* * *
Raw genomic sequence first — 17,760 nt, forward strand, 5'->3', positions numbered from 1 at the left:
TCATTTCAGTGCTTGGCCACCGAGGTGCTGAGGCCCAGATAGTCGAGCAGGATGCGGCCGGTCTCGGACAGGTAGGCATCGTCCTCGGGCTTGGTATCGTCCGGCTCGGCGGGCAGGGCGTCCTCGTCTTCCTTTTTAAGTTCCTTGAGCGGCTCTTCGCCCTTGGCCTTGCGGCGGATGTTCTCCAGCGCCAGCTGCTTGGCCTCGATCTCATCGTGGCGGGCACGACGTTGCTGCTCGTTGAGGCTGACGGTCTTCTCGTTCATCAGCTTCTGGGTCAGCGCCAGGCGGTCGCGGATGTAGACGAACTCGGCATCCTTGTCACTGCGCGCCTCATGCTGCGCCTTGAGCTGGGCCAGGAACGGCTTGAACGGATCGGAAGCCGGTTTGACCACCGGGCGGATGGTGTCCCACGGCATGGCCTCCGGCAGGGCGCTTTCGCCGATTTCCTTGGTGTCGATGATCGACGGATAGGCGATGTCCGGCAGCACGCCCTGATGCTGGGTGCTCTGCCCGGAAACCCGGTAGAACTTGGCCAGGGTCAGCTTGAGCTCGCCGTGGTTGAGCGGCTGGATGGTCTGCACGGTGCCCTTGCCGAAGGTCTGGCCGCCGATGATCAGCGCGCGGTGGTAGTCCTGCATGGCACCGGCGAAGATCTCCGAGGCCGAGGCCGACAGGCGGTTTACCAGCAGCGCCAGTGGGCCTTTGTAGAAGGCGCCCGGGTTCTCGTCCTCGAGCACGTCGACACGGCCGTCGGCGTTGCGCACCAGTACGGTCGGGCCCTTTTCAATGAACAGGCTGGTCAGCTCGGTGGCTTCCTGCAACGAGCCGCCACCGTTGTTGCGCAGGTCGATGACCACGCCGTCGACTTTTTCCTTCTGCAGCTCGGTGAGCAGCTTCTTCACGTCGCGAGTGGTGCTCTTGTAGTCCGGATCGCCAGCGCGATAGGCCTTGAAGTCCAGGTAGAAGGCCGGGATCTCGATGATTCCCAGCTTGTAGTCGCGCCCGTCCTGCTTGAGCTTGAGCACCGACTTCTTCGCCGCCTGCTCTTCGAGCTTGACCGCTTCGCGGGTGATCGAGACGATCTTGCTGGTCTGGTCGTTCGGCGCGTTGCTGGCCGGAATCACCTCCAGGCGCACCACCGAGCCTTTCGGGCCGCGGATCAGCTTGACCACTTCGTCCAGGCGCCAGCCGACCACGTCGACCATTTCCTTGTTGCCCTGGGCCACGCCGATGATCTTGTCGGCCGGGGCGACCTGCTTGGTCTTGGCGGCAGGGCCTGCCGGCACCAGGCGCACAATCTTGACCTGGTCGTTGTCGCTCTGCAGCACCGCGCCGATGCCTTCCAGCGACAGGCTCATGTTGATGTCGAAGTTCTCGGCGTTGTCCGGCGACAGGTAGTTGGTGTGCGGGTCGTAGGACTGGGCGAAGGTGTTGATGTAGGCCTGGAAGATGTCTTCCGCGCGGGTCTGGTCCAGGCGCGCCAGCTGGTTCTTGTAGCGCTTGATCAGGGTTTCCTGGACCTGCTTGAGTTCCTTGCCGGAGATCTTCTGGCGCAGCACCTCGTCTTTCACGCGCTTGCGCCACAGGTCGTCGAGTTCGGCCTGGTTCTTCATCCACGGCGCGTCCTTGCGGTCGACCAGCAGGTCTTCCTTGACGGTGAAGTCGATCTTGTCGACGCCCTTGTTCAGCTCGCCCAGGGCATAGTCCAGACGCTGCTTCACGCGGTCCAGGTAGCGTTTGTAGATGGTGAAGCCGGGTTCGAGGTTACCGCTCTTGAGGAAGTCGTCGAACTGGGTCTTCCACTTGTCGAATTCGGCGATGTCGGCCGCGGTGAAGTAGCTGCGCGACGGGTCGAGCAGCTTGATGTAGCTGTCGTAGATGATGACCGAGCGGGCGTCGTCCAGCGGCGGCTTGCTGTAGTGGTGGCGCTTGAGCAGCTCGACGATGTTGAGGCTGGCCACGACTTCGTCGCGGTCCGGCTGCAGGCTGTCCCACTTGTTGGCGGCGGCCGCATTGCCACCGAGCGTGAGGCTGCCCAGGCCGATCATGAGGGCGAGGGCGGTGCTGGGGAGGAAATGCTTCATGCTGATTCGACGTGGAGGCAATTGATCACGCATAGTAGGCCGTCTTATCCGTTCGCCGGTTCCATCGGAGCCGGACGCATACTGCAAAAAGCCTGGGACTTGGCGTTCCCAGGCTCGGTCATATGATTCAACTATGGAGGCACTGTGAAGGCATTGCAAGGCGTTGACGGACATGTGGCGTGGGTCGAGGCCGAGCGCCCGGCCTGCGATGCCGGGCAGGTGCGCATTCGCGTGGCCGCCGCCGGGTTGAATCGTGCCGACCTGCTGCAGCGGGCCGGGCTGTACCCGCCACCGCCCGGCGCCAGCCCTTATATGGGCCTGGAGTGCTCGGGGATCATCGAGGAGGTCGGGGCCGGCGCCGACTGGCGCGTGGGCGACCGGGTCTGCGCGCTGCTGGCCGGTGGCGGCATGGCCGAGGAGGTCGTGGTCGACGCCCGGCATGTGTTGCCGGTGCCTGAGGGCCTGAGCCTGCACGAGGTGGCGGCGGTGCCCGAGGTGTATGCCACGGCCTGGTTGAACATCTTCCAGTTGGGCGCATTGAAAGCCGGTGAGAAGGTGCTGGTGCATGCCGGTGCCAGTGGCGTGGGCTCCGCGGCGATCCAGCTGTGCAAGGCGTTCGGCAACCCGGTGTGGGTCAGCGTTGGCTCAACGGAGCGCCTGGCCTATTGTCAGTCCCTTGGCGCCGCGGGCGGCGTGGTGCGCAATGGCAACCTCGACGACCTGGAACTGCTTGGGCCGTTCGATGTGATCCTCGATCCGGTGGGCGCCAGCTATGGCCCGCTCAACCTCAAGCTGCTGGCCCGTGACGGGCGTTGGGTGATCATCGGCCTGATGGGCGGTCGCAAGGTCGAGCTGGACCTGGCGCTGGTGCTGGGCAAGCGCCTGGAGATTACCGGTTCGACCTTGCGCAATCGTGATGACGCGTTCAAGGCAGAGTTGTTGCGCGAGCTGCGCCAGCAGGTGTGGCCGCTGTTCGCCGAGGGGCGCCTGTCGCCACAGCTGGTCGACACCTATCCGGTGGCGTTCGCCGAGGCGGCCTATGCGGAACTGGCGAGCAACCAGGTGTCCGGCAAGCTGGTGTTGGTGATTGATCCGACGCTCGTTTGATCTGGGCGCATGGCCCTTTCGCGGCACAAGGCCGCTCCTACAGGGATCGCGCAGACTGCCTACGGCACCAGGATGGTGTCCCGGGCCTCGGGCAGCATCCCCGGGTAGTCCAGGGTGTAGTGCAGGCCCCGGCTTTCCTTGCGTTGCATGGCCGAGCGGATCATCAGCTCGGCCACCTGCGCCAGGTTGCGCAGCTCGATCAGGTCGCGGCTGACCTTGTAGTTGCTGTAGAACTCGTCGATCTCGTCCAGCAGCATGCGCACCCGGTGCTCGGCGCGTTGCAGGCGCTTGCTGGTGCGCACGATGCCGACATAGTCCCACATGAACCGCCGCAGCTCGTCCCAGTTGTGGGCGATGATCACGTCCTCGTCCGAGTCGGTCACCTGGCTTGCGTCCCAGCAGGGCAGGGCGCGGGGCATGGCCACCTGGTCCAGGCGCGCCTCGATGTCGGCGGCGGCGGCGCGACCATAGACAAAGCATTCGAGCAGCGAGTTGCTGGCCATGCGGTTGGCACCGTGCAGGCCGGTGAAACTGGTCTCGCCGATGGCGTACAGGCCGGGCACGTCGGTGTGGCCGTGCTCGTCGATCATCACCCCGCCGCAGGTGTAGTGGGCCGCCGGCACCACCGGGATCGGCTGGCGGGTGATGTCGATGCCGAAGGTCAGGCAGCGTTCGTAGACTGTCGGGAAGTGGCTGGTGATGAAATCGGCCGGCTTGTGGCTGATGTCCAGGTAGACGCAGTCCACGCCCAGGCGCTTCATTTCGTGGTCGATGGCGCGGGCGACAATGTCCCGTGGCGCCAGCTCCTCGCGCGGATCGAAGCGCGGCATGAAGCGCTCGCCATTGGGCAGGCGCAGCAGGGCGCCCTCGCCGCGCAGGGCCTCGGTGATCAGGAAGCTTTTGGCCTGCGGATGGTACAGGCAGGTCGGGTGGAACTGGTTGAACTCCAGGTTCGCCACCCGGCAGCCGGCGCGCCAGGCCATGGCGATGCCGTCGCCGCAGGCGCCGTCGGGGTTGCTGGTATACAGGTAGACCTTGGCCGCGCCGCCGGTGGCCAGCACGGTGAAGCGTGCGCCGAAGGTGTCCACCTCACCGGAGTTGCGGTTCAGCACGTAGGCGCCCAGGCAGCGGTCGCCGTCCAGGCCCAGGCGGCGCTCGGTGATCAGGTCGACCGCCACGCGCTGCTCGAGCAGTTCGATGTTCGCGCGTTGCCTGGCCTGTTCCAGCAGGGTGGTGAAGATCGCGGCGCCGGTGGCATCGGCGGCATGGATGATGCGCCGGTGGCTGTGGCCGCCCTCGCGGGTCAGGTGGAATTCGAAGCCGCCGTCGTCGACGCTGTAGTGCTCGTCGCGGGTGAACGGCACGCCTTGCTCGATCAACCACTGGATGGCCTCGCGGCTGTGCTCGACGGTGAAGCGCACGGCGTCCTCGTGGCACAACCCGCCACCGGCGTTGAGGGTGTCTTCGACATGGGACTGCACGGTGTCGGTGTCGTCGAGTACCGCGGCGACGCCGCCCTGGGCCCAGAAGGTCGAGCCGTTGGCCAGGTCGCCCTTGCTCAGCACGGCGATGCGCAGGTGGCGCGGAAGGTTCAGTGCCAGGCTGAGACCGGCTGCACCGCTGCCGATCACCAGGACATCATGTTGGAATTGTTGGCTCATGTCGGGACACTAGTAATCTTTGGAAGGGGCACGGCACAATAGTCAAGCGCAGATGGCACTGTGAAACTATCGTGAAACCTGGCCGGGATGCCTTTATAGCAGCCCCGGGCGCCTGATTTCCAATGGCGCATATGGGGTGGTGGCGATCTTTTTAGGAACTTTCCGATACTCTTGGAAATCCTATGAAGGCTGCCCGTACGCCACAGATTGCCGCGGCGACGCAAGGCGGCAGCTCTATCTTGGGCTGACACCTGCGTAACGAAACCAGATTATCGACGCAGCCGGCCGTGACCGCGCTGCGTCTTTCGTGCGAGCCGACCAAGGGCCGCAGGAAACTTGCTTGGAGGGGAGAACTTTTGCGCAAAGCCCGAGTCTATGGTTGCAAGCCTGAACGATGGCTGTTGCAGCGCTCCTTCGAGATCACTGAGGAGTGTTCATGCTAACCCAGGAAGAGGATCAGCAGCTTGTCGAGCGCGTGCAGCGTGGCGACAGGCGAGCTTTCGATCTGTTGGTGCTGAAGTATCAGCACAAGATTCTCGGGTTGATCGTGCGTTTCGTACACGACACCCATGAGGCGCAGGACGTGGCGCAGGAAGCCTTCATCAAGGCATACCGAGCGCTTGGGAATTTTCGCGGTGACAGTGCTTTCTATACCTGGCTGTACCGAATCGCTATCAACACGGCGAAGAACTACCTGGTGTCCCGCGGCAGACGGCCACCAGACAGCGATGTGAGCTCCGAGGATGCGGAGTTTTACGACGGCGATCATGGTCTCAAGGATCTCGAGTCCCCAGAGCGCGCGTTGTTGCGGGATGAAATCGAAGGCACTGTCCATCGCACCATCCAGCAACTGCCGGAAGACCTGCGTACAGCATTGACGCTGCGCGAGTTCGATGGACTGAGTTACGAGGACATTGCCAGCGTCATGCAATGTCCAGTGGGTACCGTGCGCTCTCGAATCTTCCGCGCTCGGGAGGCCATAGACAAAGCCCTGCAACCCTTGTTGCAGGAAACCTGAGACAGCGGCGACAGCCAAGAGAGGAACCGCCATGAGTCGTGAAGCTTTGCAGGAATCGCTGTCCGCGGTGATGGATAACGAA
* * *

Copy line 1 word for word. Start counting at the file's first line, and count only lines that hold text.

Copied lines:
Raw genomic sequence first — 17,760 nt, forward strand, 5'->3', positions numbered from 1 at the left: